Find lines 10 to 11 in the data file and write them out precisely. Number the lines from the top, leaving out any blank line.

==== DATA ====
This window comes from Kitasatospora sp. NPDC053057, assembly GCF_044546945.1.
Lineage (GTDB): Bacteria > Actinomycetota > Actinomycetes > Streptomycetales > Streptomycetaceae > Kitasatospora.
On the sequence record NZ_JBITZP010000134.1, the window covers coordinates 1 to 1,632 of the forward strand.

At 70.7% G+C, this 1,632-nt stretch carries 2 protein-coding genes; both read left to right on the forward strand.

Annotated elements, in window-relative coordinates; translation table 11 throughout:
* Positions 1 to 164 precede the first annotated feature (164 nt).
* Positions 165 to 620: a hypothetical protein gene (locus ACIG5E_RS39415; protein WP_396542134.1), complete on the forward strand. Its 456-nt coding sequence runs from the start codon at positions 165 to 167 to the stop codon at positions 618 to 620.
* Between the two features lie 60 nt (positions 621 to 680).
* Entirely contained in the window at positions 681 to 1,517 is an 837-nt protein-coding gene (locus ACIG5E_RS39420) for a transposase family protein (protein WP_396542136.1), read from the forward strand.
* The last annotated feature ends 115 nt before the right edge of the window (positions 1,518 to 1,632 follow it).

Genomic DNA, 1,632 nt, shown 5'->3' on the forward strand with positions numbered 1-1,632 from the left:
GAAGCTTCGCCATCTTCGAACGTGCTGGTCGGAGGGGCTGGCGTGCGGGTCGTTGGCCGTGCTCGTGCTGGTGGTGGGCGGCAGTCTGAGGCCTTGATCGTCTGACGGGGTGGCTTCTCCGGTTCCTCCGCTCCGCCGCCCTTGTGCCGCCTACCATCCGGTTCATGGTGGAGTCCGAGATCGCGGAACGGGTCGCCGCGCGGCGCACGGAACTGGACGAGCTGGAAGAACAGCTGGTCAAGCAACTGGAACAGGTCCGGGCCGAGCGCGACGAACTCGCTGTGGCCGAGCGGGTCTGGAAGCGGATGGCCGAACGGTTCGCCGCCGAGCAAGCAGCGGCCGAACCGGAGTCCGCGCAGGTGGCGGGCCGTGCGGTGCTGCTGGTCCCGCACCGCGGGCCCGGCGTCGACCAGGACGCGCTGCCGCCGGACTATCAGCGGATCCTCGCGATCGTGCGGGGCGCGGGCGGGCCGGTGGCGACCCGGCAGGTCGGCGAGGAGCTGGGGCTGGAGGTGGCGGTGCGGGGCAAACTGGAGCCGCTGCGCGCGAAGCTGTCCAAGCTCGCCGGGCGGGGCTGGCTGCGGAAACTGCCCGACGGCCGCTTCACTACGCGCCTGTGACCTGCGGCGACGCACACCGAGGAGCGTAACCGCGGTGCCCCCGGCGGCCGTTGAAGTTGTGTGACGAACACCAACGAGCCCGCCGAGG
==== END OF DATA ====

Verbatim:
* The last annotated feature ends 115 nt before the right edge of the window (positions 1,518 to 1,632 follow it).

Genomic DNA, 1,632 nt, shown 5'->3' on the forward strand with positions numbered 1-1,632 from the left: